Tooth for a Tooth (Di Gilchrist 3)
Detective Chief Inspector Andy Gilchrist stood alone at the back of the chapel as the curtains closed on the coffin of his ex-wife. He barely heard the prayer of committal as he watched his son, Jack, in the family group in the front pew, place an arm around Maureen. Beside them shuddered the grieving figure of their stepfather, Harry. Even now, at the moment of Gail’s final parting, Gilchrist could not find it in his heart to forgive Harry.
As the chapel emptied, Gilchrist held back, tagging on to the end of the mourners, each giving their condolences to the family line as they shuffled through the vestibule.
Jack gave him a sad smile of surprise. ‘I didn’t see you.’
‘Late as usual,’ Gilchrist offered.
Jack’s grip was firm, a son-to-father handshake meant to assure Gilchrist that Jack would be strong for all of them. The tremor in his chin said otherwise.
Gilchrist pulled him closer, gave him a hug. ‘Mum’s no longer suffering,’ he said.
Jack nodded, tight-lipped, as they parted.
Maureen went straight for a hug. ‘I wasn’t sure you’d come.’
Even through her heavy coat he could feel her bones, her body light enough to lift with ease, it seemed. She was thin, too thin. He tried to say something, but found he could not trust his voice. Instead, he hugged her tighter, breathed her in, pressed his lips to her ear.
‘We’ll miss Mum,’ he managed to say.
He gave Harry a firm handshake and a wordless nod, conscious of Maureen’s eyes on him, searching for signs of forgiveness. Then he was down the stone steps, marching across the car park, avoiding eye contact with family friends he did not know. From his car, he watched Jack and Maureen leave the chapel hand in hand, Harry in front, defeated, alone. And something in that simple formation told Gilchrist that Harry could never fill their paternal void.
He caught Maureen’s eye as she prepared to step into the funeral car.
Are you coming back?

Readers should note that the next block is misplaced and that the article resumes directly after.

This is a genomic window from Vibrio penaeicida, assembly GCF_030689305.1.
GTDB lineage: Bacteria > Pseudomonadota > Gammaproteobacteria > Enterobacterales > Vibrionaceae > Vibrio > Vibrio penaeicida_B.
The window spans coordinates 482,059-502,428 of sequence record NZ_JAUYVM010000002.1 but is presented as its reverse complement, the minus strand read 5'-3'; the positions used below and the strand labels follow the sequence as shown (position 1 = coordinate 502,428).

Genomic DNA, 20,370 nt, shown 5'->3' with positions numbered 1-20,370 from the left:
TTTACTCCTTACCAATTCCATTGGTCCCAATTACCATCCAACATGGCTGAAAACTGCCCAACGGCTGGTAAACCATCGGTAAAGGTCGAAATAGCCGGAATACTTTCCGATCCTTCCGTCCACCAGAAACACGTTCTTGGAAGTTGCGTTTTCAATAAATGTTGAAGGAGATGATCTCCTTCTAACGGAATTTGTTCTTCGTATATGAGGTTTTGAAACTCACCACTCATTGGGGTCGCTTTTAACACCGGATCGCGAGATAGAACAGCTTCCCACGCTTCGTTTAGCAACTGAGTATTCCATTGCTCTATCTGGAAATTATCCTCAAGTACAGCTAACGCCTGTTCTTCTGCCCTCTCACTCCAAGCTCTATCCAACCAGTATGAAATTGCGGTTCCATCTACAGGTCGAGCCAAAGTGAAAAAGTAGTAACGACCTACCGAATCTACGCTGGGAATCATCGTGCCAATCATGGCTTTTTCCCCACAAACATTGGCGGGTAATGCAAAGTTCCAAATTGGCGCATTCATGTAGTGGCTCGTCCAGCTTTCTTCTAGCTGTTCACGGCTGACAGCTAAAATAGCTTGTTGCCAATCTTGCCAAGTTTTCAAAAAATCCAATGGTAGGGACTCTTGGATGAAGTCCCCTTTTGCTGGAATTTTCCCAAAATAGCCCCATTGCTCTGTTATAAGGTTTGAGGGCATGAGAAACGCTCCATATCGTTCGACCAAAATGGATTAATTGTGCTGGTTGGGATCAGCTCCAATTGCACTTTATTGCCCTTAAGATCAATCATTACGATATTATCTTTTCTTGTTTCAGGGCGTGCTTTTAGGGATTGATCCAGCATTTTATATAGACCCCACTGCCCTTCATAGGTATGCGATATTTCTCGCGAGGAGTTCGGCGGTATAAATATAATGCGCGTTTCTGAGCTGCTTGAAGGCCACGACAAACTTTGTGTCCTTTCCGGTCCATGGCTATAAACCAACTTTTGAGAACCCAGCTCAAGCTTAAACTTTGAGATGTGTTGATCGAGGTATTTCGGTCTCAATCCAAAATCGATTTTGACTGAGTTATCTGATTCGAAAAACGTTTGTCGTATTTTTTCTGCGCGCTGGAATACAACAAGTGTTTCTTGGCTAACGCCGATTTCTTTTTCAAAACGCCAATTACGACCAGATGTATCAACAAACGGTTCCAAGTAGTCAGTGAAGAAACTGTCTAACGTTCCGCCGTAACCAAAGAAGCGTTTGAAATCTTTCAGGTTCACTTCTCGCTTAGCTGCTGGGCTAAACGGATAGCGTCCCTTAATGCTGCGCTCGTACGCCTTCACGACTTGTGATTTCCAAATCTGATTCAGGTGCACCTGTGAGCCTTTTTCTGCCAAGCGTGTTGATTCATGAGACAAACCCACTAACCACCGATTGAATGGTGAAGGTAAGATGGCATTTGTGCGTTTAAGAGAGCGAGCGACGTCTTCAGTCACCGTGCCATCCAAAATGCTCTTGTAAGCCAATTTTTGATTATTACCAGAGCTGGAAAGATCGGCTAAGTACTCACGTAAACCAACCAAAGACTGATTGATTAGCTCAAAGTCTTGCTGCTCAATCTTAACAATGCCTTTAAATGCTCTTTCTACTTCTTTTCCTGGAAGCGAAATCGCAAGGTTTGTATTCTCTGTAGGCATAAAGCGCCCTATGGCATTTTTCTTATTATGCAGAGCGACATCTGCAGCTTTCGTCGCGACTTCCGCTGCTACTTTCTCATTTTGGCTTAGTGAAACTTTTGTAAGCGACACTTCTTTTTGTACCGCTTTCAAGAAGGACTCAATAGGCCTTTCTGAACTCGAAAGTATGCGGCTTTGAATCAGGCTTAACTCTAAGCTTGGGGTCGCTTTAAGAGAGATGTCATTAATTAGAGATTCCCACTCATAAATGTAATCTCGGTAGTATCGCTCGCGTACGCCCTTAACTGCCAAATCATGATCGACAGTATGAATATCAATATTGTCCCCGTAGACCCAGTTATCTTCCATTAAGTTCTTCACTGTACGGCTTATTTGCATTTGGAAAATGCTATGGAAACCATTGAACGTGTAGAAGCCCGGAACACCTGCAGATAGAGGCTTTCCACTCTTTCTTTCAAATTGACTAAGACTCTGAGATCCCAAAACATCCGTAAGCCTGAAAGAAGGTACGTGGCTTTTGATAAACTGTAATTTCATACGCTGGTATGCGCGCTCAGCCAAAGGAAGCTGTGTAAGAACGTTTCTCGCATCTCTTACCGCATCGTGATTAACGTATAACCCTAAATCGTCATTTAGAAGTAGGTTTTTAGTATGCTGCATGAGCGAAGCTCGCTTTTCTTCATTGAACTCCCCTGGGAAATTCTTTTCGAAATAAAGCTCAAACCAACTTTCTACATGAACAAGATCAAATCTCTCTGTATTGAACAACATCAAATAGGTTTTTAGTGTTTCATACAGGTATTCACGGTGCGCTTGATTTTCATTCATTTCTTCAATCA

she mouthed to him.
He nodded as she slipped from his view, then he powered up his mobile and saw he had two missed calls, both from Stan.
‘What’s up, Stan?’ Gilchrist asked.
‘Thought you might be interested in a skeleton, boss. Just been dug up.’
Gilchrist switched on the ignition, slipped into Drive. ‘Keep going.’
‘In Dairsie Cemetery. Uncovered while the lair was being opened for another burial. No coffin, and not six feet under, boss. So we’re definitely thinking murder.’
Gilchrist eased his Mercedes SLK Roadster forward. Ahead, the funeral car cruised through the crematorium grounds, grey exhaust swirling in the October chill. The wake was being held in Haggs Castle Clubhouse, the golf club where Harry was a member. Gilchrist knew he should attend, for Jack and Maureen, for Gail’s memory, too. But the thought of faking a face for Harry decided it for him.
‘I’m on my way, Stan.’
Gilchrist walked through the gate in the old stone wall and into the cemetery grounds.
By a gnarled willow tree in the far corner the forensic tent was erected. Yellow tape looped around it from headstone to headstone. As Gilchrist approached, Stan broke the connection on his mobile with a slap of its cover.
‘This skeleton,’ Gilchrist said, as he pushed his feet into his coveralls. ‘Is it in good nick?’
‘Right thigh bone chopped through by one of the gravediggers. But other than that, it seems perfect.’
‘Whose plot were they preparing?’
‘A local by the name of Lorella McLeod. Fair old age of eighty-seven. Passed away at the weekend and was to be laid to rest in the family lair next to her husband, Hamish. He died in ’69. So the grave’s not been touched for thirty-odd years.’ Stan shook his head. ‘Already checked our misper files for ’68 to ’75, and came up empty-handed.’
‘What about the PNC?’
‘Got Nance doing that, even as we speak.’
Gilchrist pulled his coveralls up and over his shoulders, his mind working through Stan’s rationale. ‘Did the McLeods have children?’ he asked.
‘None. Mrs McLeod lived alone.’
‘For the last what, thirty-five years?’
‘So I’m told, boss. But I haven’t confirmed that yet.’
Gilchrist looked away. Tree-covered hills were already greying with the coming of winter. It seemed unimaginable for someone to live by themselves for that length of time, and he wondered if the end of his life would be as destitute. Sadness swept through him
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